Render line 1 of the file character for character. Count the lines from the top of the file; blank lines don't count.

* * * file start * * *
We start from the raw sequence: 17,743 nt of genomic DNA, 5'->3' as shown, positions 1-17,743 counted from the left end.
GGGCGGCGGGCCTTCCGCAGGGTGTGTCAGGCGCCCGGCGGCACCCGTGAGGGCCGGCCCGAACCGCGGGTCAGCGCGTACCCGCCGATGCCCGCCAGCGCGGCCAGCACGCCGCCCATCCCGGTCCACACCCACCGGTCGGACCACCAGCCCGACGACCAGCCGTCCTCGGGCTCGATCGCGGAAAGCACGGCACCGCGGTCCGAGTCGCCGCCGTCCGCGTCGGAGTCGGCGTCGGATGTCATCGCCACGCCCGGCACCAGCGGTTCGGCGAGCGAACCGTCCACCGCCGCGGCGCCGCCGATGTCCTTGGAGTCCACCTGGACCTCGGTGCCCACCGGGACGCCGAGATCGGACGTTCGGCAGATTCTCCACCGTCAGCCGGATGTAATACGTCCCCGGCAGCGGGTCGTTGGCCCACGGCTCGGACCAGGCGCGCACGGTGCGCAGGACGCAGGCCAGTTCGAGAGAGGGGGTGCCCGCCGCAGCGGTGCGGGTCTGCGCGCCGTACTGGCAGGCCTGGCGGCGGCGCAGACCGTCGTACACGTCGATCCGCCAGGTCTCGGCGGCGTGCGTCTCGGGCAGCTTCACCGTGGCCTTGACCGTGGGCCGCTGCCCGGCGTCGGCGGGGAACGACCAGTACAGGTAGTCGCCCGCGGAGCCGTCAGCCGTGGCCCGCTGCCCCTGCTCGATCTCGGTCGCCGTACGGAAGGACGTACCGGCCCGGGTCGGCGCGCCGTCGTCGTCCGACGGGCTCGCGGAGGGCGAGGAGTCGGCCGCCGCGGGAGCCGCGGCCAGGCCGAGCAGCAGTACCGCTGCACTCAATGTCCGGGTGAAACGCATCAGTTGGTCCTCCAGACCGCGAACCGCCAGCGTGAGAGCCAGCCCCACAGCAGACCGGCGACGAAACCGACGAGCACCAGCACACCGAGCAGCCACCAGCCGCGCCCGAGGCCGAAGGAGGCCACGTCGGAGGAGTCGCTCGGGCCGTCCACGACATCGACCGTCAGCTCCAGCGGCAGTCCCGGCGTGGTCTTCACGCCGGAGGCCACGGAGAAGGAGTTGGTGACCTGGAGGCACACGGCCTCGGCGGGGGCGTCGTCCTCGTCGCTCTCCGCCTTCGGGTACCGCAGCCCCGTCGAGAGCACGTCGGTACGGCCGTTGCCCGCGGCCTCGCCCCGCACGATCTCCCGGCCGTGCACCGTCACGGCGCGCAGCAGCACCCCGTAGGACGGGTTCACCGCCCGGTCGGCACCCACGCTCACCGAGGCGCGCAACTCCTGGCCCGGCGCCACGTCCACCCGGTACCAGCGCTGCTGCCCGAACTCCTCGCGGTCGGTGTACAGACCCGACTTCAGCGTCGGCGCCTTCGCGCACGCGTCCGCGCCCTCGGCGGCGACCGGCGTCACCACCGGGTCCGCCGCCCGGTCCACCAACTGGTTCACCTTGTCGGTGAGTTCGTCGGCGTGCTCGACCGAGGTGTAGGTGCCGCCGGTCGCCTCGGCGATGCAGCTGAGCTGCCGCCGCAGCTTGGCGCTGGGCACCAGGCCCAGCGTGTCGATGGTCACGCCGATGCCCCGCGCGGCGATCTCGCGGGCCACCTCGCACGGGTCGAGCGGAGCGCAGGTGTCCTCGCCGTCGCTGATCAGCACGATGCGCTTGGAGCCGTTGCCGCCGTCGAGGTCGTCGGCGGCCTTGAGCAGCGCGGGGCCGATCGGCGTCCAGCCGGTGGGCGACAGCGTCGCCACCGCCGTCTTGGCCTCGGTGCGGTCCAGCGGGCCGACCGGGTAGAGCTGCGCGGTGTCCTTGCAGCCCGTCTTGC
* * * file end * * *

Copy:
We start from the raw sequence: 17,743 nt of genomic DNA, 5'->3' as shown, positions 1-17,743 counted from the left end.